3. Reduce One Activity. Spend a week evaluating your child’s daily schedule of school, home, and extra-curricular activities (ie., sports, dance, church group, music). How much free time does your child have left?If you can cut out just one thing in your child’s weekly activity, it may make a tremendous difference in reducing their stress and anxiety. It could be an activity that you want but may not be a top priority for him.
4. Keep to Family Routines. Research shows that sticking to a structure and nightly bedtime routine will help reduce stress. Is there anything you can do to keep things more low key and structured for your child? Also remember those Family Meals, bedtime rituals, nighttime stories, hot baths, mugs of hot cocoa, hugs and backrubs all do reduce stress and create great family memories.
5. Teach a Stress-Buster. An important parenting secret to keep in mind is this: Anytime you want to decrease one behavior (such as stress or anxiety) you need to help your child learn a new behavior to replace it. Here are a few stress-busting strategies that kids say are effective. Teach a few to your child and then see which one works best. Then practice it over and over until your child can use it on his own to “bust stress.”
* Positive self-talk. Teach your child to say a statement inside her head to help her stay calm and handle the stress. Here are a few: “Chill out, calm down.” “I can do this.” “Stay calm and breathe slowly.” Or “It’s nothing I can’t handle.”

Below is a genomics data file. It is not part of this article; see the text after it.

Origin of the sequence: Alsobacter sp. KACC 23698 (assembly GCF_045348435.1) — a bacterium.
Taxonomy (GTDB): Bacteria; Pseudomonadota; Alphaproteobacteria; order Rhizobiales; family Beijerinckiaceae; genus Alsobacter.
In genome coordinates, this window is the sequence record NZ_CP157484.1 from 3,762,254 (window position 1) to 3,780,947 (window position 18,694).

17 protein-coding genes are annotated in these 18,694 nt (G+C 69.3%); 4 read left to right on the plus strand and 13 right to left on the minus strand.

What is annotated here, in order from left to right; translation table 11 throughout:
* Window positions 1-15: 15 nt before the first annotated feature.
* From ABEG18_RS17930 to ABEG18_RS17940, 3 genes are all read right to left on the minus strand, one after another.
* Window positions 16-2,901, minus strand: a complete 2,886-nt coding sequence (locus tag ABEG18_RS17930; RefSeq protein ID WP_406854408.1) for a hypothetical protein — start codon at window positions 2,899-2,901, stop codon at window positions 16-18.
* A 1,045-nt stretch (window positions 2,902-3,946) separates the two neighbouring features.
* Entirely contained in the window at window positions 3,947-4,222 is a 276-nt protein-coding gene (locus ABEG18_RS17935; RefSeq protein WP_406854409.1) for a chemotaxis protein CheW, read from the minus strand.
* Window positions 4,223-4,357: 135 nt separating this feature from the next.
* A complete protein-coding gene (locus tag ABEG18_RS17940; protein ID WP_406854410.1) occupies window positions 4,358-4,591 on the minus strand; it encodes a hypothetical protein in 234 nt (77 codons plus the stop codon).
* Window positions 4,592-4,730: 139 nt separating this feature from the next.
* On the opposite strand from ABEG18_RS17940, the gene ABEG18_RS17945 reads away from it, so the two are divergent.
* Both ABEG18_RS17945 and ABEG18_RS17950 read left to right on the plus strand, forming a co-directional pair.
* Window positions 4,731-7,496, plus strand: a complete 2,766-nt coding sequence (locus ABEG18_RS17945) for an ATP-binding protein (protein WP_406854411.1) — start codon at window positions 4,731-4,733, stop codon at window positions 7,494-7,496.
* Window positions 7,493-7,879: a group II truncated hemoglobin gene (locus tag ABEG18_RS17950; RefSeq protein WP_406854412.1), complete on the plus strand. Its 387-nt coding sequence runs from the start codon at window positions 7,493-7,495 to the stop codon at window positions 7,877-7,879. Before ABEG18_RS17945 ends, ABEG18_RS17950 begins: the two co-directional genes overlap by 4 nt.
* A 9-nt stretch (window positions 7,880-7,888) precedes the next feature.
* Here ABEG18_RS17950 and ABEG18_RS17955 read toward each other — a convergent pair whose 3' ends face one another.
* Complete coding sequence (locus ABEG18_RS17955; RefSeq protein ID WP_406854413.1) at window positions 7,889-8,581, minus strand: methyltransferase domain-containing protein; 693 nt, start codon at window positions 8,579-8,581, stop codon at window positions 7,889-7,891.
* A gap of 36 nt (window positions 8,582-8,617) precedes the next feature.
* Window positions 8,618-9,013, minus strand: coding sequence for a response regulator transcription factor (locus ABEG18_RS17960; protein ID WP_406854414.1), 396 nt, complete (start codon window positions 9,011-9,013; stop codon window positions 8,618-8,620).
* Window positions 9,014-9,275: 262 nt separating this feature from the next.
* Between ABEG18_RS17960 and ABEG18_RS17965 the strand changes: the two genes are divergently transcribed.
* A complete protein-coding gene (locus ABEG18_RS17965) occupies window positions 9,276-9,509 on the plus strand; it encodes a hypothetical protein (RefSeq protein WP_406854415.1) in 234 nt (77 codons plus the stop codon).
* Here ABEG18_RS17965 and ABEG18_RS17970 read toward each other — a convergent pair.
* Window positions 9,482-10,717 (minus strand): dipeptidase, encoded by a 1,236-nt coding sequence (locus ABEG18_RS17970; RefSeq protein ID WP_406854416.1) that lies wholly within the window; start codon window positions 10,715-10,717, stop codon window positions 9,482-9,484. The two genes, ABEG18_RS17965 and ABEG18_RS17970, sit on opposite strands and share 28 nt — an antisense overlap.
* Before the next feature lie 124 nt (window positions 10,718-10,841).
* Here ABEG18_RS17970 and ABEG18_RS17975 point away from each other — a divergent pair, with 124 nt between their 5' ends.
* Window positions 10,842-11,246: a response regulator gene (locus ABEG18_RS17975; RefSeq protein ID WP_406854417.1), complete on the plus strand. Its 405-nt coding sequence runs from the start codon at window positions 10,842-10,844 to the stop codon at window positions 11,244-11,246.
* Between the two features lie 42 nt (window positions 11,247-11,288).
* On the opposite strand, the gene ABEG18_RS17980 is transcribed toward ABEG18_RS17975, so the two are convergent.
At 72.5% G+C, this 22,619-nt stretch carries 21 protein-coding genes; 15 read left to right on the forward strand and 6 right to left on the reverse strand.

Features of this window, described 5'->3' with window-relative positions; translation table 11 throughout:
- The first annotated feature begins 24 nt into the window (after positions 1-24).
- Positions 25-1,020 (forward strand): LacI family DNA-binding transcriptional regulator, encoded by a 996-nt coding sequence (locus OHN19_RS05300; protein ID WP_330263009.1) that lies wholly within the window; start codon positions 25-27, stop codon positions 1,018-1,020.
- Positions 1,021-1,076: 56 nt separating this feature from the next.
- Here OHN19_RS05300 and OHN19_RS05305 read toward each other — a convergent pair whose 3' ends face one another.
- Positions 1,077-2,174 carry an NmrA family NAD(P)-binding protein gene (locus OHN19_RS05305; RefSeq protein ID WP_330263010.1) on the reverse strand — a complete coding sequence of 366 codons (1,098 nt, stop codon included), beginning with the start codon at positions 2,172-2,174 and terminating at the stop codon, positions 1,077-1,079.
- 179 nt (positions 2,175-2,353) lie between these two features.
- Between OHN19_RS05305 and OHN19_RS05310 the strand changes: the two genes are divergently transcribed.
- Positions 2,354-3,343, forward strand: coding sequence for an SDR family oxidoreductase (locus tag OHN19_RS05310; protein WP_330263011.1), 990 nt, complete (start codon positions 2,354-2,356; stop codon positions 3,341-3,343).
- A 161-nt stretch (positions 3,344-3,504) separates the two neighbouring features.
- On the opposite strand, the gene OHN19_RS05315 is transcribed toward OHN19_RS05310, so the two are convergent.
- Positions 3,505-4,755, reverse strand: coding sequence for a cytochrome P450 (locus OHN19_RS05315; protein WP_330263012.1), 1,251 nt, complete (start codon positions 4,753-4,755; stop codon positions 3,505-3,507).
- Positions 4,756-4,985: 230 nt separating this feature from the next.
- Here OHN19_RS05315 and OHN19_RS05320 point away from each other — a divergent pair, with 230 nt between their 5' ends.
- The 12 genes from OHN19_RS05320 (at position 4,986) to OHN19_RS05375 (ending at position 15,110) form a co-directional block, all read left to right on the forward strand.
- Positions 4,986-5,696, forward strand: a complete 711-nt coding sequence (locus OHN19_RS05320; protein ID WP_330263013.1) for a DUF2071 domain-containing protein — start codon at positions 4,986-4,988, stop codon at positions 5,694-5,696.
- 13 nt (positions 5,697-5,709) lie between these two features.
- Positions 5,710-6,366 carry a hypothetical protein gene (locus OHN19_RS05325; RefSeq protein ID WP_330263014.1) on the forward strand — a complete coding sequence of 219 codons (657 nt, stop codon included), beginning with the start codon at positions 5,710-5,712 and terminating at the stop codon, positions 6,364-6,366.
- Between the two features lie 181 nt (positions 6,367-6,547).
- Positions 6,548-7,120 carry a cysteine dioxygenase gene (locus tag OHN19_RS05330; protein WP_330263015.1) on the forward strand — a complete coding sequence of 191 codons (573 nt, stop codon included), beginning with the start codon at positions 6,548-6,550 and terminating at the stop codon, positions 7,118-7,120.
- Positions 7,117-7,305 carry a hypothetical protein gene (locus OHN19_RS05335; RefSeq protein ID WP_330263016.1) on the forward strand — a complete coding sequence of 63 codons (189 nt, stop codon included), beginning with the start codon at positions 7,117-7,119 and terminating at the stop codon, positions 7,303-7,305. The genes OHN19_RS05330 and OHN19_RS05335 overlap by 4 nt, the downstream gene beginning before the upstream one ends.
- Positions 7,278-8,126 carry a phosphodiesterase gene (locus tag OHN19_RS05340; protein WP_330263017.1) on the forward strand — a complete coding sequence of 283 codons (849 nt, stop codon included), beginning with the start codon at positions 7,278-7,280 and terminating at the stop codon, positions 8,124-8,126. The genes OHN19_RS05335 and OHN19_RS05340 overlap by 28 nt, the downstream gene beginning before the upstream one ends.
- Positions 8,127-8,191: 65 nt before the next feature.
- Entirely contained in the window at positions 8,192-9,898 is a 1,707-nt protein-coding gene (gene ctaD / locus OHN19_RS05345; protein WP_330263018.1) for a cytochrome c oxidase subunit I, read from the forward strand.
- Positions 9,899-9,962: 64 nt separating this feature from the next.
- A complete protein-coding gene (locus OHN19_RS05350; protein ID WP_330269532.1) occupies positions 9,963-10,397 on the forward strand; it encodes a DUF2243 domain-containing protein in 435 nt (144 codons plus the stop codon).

* Elevator breathing</strong>. Tell your child to close his eyes, slowly breath out three times, then imagine he’s in an elevator on the top of a very tall building. He presses the button for the first floor and watches the buttons for each level slowly light up as the elevator goes down. As the elevator descends, his stress fades away.
* Stress melting. Ask your child to find the spot in his body where he feels the most tension; perhaps his neck, shoulder muscles, or jaw. He then closes his eyes, concentrates on the spot, tensing it up for three or four seconds, and then lets it go. While doing so, tell him to imagine the stress slowly melting away.
* Visualize a calm place. Ask your child to think of an actual place he’s been to where he feels peaceful. For instance: the beach, his bed, grandpa’s backyard, a tree house. When stress kicks in, tell him to close his eyes, imagine that spot, while breathing slowly.
* Find a relaxer. Every child is different, but watch to see what helps your child relax. Listening to music? Taking a hot bath? Reducing TV in the evening? Sleeping a bit longer? Exercising? Encourage your child to use “his relaxing method” on a regular basis.
6. Take care of yourself. The truth is happier, less-stressed parents make happier, less-stressed kids. Take care of you so you can take care of your children. Most parents are concerned that they don’t have time for themselves that might help them stay less stressed. So why not incorporate stress reducers as a family? After all, kids and grownups are feeling the pressure these days, so find a stress buster that works for your family and do it together. Practice meditating with the kids, doing yoga with your daughter, going to a gym with your son, riding bikes with your preschoolers, listening to a relaxation tape with your kids. Do whatever you fancy–but incorporate that stress reducer into your daily routine with your kids. That way your kids will not only learn a stress-reducer but you’ll actually help you and your family find ways to limit stress.
REALITY CHECK: So what’s the best stress buster you’ve found successful with your family? When’s the last time you’ve done it together?
All the best for you and your family!